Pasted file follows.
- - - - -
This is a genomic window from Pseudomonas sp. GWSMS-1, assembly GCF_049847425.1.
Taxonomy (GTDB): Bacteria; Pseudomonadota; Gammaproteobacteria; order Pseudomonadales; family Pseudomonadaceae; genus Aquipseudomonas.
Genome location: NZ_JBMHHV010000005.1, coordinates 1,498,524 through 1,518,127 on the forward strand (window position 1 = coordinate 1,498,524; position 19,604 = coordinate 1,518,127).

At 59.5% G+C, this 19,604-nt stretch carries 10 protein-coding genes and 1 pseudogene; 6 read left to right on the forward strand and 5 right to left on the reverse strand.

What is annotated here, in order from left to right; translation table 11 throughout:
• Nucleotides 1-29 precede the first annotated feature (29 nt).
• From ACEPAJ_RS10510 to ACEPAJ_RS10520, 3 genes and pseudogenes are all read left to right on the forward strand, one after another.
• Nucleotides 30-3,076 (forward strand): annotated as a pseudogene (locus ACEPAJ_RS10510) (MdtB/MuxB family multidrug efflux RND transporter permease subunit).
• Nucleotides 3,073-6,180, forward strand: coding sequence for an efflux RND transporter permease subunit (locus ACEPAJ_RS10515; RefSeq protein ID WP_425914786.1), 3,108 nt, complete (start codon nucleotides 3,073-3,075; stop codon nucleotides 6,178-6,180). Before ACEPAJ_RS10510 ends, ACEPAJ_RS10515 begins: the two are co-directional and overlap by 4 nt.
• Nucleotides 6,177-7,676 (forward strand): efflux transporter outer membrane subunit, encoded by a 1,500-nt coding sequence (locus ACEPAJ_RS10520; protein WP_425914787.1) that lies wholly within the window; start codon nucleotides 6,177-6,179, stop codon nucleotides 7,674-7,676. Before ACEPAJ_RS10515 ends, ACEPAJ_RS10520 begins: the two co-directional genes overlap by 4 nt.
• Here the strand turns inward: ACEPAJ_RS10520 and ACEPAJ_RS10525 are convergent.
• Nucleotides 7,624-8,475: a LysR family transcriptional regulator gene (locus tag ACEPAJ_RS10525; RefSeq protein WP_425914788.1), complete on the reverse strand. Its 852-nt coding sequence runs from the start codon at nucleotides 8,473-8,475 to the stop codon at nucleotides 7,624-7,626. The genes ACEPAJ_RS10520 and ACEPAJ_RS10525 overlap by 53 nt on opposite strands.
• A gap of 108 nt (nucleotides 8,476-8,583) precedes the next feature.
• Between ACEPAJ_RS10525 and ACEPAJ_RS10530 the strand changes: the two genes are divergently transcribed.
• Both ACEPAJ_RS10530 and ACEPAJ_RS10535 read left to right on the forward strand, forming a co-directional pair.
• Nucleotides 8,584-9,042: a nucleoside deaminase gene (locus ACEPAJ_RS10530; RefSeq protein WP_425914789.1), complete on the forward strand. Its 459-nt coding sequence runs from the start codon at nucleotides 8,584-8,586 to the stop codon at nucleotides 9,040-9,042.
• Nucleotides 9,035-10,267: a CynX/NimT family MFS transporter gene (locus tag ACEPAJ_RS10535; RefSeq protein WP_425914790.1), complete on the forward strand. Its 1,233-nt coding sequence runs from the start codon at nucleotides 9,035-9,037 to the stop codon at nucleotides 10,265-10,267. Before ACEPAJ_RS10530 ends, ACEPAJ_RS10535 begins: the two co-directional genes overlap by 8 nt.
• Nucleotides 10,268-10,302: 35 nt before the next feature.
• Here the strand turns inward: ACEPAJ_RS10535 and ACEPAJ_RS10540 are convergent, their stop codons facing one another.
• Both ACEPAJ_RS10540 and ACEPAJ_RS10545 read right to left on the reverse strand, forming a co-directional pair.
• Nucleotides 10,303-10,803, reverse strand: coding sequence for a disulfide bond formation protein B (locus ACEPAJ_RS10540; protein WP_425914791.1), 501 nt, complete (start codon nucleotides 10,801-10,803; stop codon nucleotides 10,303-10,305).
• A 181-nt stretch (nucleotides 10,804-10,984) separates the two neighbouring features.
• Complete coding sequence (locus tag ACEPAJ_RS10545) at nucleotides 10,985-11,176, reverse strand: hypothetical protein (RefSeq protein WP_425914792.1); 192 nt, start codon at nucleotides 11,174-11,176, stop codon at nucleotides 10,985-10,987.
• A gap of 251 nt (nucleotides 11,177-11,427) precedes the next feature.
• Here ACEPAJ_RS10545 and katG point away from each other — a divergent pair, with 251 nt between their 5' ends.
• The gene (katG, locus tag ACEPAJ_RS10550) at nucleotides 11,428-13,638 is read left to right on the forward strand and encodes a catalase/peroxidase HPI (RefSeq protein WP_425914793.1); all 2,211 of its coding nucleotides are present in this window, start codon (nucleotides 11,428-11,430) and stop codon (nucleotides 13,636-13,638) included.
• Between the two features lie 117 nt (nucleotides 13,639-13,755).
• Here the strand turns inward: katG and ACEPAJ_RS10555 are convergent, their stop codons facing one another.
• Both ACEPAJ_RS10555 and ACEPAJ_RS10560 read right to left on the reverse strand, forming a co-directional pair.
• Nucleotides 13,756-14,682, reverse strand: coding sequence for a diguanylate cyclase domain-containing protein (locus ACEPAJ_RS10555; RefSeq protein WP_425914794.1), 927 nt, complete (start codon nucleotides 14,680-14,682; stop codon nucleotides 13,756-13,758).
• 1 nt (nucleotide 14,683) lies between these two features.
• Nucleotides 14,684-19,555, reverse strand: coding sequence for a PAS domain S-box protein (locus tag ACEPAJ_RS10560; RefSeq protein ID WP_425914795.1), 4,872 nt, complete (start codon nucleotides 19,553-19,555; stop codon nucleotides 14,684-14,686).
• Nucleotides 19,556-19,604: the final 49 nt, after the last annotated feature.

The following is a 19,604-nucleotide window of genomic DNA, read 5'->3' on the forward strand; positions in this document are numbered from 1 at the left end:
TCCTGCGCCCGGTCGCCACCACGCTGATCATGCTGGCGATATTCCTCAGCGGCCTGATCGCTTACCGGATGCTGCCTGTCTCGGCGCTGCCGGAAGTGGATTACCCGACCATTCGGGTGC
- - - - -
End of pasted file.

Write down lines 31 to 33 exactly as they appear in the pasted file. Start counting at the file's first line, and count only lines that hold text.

• 1 nt (nucleotide 14,683) lies between these two features.
• Nucleotides 14,684-19,555, reverse strand: coding sequence for a PAS domain S-box protein (locus tag ACEPAJ_RS10560; RefSeq protein ID WP_425914795.1), 4,872 nt, complete (start codon nucleotides 19,553-19,555; stop codon nucleotides 14,684-14,686).
• Nucleotides 19,556-19,604: the final 49 nt, after the last annotated feature.